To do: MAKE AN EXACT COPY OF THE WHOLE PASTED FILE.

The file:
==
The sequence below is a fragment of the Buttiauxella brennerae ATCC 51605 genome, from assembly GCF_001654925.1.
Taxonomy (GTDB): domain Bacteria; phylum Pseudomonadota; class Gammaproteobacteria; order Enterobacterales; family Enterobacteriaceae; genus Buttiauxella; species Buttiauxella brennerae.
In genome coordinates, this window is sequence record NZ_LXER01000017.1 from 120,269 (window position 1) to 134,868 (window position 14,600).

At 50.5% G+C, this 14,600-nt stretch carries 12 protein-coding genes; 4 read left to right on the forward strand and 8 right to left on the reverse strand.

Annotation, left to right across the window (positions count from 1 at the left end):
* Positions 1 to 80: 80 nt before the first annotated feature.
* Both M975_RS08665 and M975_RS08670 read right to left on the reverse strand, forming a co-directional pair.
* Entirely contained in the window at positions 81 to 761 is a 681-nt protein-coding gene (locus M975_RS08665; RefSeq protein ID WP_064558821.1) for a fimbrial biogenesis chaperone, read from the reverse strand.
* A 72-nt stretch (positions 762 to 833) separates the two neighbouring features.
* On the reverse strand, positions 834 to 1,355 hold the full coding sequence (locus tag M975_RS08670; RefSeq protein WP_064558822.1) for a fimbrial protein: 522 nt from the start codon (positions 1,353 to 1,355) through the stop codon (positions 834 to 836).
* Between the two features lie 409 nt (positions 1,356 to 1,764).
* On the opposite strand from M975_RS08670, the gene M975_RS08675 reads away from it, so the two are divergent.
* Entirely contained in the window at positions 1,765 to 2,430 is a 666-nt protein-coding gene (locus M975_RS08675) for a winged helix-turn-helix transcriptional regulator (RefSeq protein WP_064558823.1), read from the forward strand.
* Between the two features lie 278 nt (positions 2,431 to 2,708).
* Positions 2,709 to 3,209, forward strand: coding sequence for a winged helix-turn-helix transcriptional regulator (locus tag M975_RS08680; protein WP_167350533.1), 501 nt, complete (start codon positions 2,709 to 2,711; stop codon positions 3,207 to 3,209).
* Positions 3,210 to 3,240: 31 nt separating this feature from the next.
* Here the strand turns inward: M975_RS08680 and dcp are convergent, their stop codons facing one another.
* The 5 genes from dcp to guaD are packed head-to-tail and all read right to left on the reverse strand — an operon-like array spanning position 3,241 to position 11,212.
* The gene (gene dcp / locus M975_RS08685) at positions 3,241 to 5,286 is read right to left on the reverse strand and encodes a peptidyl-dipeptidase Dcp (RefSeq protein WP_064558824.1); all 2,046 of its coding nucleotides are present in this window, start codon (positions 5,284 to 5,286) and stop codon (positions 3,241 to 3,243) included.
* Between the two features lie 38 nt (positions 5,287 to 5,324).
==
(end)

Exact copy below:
The sequence below is a fragment of the Buttiauxella brennerae ATCC 51605 genome, from assembly GCF_001654925.1.
Taxonomy (GTDB): domain Bacteria; phylum Pseudomonadota; class Gammaproteobacteria; order Enterobacterales; family Enterobacteriaceae; genus Buttiauxella; species Buttiauxella brennerae.
In genome coordinates, this window is sequence record NZ_LXER01000017.1 from 120,269 (window position 1) to 134,868 (window position 14,600).

At 50.5% G+C, this 14,600-nt stretch carries 12 protein-coding genes; 4 read left to right on the forward strand and 8 right to left on the reverse strand.

Annotation, left to right across the window (positions count from 1 at the left end):
* Positions 1 to 80: 80 nt before the first annotated feature.
* Both M975_RS08665 and M975_RS08670 read right to left on the reverse strand, forming a co-directional pair.
* Entirely contained in the window at positions 81 to 761 is a 681-nt protein-coding gene (locus M975_RS08665; RefSeq protein ID WP_064558821.1) for a fimbrial biogenesis chaperone, read from the reverse strand.
* A 72-nt stretch (positions 762 to 833) separates the two neighbouring features.
* On the reverse strand, positions 834 to 1,355 hold the full coding sequence (locus tag M975_RS08670; RefSeq protein WP_064558822.1) for a fimbrial protein: 522 nt from the start codon (positions 1,353 to 1,355) through the stop codon (positions 834 to 836).
* Between the two features lie 409 nt (positions 1,356 to 1,764).
* On the opposite strand from M975_RS08670, the gene M975_RS08675 reads away from it, so the two are divergent.
* Entirely contained in the window at positions 1,765 to 2,430 is a 666-nt protein-coding gene (locus M975_RS08675) for a winged helix-turn-helix transcriptional regulator (RefSeq protein WP_064558823.1), read from the forward strand.
* Between the two features lie 278 nt (positions 2,431 to 2,708).
* Positions 2,709 to 3,209, forward strand: coding sequence for a winged helix-turn-helix transcriptional regulator (locus tag M975_RS08680; protein WP_167350533.1), 501 nt, complete (start codon positions 2,709 to 2,711; stop codon positions 3,207 to 3,209).
* Positions 3,210 to 3,240: 31 nt separating this feature from the next.
* Here the strand turns inward: M975_RS08680 and dcp are convergent, their stop codons facing one another.
* The 5 genes from dcp to guaD are packed head-to-tail and all read right to left on the reverse strand — an operon-like array spanning position 3,241 to position 11,212.
* The gene (gene dcp / locus M975_RS08685) at positions 3,241 to 5,286 is read right to left on the reverse strand and encodes a peptidyl-dipeptidase Dcp (RefSeq protein WP_064558824.1); all 2,046 of its coding nucleotides are present in this window, start codon (positions 5,284 to 5,286) and stop codon (positions 3,241 to 3,243) included.
* Between the two features lie 38 nt (positions 5,287 to 5,324).